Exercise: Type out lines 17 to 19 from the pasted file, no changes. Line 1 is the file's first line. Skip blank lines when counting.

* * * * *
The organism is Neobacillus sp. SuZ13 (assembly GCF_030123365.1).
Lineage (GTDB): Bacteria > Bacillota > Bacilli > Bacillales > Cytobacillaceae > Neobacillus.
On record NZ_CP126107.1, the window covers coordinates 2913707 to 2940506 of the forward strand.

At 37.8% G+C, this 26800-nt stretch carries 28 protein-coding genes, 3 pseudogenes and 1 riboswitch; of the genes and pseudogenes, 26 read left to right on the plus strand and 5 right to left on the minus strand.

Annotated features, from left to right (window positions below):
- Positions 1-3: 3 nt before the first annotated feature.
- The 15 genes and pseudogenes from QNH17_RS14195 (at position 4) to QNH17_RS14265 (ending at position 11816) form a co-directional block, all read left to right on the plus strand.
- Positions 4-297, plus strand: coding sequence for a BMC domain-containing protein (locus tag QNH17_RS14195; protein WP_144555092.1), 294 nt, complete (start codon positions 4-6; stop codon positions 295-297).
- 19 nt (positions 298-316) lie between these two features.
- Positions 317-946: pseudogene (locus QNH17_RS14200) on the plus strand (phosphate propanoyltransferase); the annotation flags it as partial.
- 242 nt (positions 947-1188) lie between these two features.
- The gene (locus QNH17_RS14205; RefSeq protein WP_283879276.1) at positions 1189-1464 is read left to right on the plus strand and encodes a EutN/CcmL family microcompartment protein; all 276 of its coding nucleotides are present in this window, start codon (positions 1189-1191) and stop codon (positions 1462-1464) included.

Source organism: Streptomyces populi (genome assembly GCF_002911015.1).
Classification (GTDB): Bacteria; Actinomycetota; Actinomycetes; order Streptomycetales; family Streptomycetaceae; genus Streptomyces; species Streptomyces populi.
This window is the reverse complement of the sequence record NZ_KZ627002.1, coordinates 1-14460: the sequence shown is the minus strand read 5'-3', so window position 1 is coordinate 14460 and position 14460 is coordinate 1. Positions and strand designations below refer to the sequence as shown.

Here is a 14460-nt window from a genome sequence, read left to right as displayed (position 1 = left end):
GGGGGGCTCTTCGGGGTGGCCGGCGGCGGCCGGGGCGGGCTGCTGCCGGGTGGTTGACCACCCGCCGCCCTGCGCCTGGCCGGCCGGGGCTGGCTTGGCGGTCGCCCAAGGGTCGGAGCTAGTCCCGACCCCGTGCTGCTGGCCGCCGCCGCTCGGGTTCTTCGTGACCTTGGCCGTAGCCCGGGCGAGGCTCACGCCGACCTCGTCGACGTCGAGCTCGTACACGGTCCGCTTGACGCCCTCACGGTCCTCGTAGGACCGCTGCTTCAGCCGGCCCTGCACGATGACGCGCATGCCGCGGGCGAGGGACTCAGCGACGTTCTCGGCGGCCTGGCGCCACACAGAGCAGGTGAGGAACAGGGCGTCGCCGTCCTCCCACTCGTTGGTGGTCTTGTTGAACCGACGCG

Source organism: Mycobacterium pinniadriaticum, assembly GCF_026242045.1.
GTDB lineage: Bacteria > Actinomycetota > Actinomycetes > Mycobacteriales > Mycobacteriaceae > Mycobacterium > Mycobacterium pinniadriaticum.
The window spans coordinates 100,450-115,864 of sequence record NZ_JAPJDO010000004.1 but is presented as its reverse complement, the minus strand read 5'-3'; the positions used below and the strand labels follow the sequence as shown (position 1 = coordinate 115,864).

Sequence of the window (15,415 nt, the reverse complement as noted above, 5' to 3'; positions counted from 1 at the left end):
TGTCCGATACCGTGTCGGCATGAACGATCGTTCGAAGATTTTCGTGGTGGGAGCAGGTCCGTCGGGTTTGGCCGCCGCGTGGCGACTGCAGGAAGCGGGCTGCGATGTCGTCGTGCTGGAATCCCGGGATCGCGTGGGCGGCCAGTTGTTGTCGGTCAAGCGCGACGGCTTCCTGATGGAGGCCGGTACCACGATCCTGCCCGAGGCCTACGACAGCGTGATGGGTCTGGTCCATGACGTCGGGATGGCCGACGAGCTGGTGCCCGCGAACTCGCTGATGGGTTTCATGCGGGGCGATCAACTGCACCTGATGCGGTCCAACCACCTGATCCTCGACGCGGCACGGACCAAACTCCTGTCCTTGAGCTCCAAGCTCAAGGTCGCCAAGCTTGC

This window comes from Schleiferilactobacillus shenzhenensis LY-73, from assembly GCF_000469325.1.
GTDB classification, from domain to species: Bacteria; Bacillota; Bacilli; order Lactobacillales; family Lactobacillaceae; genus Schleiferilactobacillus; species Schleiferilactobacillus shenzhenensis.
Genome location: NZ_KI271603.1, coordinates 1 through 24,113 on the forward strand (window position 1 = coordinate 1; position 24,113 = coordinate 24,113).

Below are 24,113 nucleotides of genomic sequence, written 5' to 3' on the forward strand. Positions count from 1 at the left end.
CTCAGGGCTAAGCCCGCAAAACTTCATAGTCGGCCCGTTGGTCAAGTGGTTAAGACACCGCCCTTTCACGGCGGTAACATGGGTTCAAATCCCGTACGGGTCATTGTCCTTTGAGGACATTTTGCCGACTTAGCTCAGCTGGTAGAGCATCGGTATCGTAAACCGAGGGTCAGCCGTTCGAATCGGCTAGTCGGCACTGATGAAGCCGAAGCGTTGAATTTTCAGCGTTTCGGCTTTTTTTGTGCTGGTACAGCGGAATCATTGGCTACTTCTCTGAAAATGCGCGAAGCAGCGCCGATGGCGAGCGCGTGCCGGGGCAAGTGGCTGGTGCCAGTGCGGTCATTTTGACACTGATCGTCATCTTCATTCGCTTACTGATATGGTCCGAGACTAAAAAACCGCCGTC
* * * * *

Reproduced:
GGGGGGCTCTTCGGGGTGGCCGGCGGCGGCCGGGGCGGGCTGCTGCCGGGTGGTTGACCACCCGCCGCCCTGCGCCTGGCCGGCCGGGGCTGGCTTGGCGGTCGCCCAAGGGTCGGAGCTAGTCCCGACCCCGTGCTGCTGGCCGCCGCCGCTCGGGTTCTTCGTGACCTTGGCCGTAGCCCGGGCGAGGCTCACGCCGACCTCGTCGACGTCGAGCTCGTACACGGTCCGCTTGACGCCCTCACGGTCCTCGTAGGACCGCTGCTTCAGCCGGCCCTGCACGATGACGCGCATGCCGCGGGCGAGGGACTCAGCGACGTTCTCGGCGGCCTGGCGCCACACAGAGCAGGTGAGGAACAGGGCGTCGCCGTCCTCCCACTCGTTGGTGGTCTTGTTGAACCGACGCG

Source organism: Mycobacterium pinniadriaticum, assembly GCF_026242045.1.
GTDB lineage: Bacteria > Actinomycetota > Actinomycetes > Mycobacteriales > Mycobacteriaceae > Mycobacterium > Mycobacterium pinniadriaticum.